Ezt a remek villát még a britek építették 1900-ban Pekingben, eredetileg templom volt, jó ideje pedig üresen áll, mert hemzsegnek benne a szellemek. Laktak benne katonák, lógott a mestergerendáról a kommunistáknak otthagyott ágyas, és még lebontani se tudták, mert elkezdtek eltűnni a munkások. A lebontómunkások.
This expansive stone mansion—known Chaonei No. 81—is an architectural anomaly in Beijing. Once a church, then a home, today the building stands out for its ornate Baroque style, yet it lies in decay. Why? Because it's probably haunted, and no one wants to go near it.
The New York Times has the scary story of a place cloaked in legend and deep disrepair. Built around 1900 as a gift to British colonists, by the end of the civil war in 1949 the manse was home to a high-ranking nationalist official. As the communists were marching through the city to declare victory, he fled to Taiwan leaving behind his wife (or maybe concubine), who, in despair, hung herself from the rafters of the opulent mansion.
Image via Flickr
Chaonei No. 81 has been riddled by rumors of paranormal activity ever since, and with the exception of local daredevils who have snuck in to photograph it, the place is repellent to nearly everyone who encounters it. In fact, members of the Red Army who took up residence there during the Cultural Revolution fled, and locals still won't set foot inside. According to one ghost forum, the government tried to raze the place some years back, but halted the project after some construction workers mysteriously disappeared.
Perhaps in an admission of defeat, the home is now listed on the historic register, so it can't be demolished. But nothing is being done to preserve it, either. Money isn't the problem here—there's new construction going up all over Beijing. Again, the problem is obviously local ghost lore:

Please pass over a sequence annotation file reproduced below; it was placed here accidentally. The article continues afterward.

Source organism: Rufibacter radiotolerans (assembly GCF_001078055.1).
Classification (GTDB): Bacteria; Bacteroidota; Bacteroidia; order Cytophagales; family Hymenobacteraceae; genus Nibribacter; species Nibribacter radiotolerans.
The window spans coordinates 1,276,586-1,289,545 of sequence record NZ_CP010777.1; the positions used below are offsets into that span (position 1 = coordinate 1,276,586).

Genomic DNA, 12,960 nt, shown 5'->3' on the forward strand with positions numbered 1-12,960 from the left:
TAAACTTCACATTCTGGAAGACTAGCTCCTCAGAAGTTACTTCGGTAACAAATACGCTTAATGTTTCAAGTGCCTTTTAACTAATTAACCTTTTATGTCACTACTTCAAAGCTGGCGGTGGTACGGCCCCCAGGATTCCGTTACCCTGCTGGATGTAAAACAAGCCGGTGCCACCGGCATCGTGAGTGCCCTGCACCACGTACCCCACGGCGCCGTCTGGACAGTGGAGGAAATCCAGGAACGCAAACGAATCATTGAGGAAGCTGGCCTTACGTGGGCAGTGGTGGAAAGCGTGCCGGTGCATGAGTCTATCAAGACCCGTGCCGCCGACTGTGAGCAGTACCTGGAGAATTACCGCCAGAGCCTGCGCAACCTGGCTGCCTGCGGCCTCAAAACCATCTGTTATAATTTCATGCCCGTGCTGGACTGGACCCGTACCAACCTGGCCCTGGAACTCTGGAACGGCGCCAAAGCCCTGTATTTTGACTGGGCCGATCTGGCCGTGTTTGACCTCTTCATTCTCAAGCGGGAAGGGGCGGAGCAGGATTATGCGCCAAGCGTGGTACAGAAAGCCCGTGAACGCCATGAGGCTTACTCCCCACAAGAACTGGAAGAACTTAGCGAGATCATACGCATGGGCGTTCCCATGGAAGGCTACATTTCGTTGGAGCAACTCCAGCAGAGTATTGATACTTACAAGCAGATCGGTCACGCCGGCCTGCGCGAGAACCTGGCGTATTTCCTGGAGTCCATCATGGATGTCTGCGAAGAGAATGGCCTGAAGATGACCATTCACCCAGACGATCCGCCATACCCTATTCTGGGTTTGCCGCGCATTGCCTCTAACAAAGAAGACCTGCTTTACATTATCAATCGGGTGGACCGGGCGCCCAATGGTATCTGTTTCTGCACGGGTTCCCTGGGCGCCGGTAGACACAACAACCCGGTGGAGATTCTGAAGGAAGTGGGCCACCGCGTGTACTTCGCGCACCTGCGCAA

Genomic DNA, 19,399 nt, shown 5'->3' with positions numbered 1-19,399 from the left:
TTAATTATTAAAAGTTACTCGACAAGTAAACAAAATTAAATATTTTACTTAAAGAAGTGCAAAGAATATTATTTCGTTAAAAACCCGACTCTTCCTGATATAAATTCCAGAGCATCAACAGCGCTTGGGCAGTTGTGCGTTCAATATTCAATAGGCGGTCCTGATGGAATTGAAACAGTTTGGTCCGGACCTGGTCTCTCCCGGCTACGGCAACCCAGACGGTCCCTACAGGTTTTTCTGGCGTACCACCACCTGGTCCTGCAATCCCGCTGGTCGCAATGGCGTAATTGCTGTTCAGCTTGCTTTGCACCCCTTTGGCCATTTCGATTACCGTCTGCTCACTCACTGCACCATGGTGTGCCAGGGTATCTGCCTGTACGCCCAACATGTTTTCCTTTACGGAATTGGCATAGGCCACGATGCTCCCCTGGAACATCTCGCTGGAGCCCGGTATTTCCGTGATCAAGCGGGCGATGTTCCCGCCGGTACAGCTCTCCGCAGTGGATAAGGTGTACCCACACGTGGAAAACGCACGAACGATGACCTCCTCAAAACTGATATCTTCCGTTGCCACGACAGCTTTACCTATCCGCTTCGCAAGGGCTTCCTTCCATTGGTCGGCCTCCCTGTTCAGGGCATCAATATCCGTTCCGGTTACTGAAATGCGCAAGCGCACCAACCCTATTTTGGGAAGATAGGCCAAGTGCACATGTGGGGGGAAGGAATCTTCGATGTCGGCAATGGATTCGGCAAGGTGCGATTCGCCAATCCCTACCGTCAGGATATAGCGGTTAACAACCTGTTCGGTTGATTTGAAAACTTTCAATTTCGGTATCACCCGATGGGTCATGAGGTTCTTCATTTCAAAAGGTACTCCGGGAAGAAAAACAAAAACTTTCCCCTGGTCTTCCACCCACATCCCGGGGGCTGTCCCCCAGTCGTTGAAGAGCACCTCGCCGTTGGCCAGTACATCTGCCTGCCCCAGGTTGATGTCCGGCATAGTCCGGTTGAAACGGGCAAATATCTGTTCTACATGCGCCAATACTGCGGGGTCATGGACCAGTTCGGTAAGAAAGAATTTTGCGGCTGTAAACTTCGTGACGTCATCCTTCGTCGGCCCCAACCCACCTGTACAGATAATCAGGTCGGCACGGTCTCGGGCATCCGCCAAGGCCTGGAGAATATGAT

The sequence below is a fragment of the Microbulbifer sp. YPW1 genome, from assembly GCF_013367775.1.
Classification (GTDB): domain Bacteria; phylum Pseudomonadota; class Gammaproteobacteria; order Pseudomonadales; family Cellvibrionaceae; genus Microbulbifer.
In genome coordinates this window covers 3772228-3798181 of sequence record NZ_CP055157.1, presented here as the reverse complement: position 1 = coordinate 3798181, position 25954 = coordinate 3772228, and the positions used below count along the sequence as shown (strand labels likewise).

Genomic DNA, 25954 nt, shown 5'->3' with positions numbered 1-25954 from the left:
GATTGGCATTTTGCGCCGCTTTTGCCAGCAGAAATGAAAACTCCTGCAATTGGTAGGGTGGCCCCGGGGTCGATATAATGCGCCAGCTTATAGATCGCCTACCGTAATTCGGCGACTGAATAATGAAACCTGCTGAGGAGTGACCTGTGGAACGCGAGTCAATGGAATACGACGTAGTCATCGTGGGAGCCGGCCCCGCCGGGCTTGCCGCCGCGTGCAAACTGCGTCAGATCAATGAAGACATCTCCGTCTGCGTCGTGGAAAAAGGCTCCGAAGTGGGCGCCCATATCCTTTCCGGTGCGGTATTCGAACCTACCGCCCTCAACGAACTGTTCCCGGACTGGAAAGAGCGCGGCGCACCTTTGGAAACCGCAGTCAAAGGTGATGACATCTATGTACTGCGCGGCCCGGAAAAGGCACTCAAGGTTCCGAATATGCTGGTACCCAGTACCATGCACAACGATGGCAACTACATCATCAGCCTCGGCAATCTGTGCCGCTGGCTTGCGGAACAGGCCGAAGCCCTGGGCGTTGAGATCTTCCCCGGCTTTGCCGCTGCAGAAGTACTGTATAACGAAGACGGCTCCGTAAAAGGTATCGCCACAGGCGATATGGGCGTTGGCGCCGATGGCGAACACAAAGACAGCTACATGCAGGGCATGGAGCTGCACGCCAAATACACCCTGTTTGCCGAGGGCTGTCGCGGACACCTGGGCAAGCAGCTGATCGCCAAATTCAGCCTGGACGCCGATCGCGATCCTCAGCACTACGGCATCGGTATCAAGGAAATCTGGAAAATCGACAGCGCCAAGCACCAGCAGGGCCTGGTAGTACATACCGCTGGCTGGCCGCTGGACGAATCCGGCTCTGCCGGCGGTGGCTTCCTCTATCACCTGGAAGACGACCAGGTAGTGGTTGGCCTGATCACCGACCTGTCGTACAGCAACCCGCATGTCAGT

It has led some to suspect that the derelict state of the home has more to do with ghosts, or at least the belief in ghosts, than with costs. Potential tenants might be shunning the home, some say, because of a tendency among many Chinese to avoid all things related to death. The superstition is so pervasive in Chinese culture that mobile numbers or apartments with addresses that contain the number 4 are often automatically devalued, since the word for four in Chinese sounds like the word for death.
The only signs of recent life at the house? Graffiti, which warns people to stay the hell away, and beer bottles from the (clearly drunk) people brave enough to sneak in. But according to one film website, there's currently a horror movie being made about the house—which is bound to complete its transformation from local to international legend. [New York Times]
Images via Flickr